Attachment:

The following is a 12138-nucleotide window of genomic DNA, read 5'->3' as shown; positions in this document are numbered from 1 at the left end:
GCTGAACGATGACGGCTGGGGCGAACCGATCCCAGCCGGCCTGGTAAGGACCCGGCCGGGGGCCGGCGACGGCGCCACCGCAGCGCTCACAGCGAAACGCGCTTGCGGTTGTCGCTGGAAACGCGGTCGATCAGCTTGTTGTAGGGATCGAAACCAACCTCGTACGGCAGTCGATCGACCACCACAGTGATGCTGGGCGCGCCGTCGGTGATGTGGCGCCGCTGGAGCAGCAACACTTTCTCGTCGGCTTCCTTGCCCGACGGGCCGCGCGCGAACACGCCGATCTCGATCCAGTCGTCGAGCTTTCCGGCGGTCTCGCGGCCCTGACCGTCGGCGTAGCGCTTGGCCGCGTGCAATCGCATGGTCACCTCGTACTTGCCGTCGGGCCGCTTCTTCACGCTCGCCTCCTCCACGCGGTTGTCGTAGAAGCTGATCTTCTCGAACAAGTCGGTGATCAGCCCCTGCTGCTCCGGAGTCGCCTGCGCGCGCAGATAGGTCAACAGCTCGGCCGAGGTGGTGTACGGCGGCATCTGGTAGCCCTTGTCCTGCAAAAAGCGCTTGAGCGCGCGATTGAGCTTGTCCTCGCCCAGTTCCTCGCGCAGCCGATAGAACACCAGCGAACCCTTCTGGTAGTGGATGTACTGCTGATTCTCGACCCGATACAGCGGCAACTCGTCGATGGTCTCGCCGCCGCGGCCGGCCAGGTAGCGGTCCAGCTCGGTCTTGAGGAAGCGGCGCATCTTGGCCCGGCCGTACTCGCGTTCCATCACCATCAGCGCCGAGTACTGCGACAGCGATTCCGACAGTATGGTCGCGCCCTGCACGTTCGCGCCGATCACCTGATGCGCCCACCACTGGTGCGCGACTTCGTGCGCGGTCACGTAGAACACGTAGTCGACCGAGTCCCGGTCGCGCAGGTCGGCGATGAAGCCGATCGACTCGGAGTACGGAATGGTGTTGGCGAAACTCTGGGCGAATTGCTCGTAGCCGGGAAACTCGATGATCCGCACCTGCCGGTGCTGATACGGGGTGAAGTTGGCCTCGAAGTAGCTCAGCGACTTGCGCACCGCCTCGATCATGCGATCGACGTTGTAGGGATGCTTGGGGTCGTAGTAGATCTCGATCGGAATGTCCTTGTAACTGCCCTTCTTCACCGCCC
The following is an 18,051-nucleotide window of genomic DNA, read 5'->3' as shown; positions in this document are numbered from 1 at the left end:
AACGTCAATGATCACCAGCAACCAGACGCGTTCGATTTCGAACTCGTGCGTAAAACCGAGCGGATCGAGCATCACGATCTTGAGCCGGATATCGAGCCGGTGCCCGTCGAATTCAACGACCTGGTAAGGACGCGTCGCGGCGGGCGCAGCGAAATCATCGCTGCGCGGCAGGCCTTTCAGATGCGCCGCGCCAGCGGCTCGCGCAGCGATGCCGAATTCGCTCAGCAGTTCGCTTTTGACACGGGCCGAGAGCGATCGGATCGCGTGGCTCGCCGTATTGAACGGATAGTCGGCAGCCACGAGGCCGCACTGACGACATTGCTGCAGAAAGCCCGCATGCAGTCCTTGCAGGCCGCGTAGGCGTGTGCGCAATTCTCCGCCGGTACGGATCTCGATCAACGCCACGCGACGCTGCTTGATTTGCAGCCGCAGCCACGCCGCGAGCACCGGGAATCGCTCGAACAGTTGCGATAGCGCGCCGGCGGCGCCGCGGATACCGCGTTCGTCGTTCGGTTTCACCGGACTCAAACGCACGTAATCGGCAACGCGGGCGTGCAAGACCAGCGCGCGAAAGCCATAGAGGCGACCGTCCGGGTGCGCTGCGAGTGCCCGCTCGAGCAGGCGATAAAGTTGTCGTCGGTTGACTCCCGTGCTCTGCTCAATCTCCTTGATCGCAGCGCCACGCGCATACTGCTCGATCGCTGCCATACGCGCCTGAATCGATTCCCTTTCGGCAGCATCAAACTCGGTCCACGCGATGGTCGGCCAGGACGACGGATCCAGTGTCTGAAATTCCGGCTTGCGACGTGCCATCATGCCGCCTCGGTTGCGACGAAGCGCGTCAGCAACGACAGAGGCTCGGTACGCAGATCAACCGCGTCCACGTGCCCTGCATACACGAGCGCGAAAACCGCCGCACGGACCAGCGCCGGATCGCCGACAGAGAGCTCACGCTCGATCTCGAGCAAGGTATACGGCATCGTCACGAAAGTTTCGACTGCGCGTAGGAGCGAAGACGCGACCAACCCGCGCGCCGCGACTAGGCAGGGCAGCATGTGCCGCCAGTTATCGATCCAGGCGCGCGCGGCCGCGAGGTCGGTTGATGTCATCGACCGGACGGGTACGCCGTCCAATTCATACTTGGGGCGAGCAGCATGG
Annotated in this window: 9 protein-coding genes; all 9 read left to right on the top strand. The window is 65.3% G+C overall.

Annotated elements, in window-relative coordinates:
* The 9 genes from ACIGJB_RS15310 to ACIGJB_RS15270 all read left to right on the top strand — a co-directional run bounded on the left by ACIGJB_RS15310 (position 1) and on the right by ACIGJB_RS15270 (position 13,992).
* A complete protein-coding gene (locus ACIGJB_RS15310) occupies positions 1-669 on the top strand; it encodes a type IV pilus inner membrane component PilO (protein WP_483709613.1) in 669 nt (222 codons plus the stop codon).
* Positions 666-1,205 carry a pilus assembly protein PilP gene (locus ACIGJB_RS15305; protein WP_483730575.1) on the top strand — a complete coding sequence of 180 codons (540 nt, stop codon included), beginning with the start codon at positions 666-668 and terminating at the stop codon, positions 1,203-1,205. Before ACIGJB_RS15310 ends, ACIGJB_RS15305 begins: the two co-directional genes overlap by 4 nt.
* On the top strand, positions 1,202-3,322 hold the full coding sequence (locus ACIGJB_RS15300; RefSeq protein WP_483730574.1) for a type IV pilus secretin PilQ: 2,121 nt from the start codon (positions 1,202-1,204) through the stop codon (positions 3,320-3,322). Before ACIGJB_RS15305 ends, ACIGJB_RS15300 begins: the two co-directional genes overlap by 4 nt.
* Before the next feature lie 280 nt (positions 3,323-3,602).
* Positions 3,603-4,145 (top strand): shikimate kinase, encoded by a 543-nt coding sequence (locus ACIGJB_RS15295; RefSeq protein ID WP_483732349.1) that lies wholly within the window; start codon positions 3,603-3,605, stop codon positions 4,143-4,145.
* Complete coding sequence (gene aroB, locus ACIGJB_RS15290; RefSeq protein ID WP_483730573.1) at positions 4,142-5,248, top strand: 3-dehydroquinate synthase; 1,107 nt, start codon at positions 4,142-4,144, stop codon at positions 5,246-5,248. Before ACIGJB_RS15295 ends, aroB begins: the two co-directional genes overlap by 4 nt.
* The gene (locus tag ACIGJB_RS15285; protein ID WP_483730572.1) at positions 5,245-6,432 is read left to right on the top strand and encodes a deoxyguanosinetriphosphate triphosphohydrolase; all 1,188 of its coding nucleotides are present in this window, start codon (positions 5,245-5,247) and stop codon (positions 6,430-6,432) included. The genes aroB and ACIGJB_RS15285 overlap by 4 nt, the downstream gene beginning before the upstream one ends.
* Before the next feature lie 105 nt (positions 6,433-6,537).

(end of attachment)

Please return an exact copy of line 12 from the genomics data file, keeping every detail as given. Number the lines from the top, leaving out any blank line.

* Positions 3,603-4,145 (top strand): shikimate kinase, encoded by a 543-nt coding sequence (locus ACIGJB_RS15295; RefSeq protein ID WP_483732349.1) that lies wholly within the window; start codon positions 3,603-3,605, stop codon positions 4,143-4,145.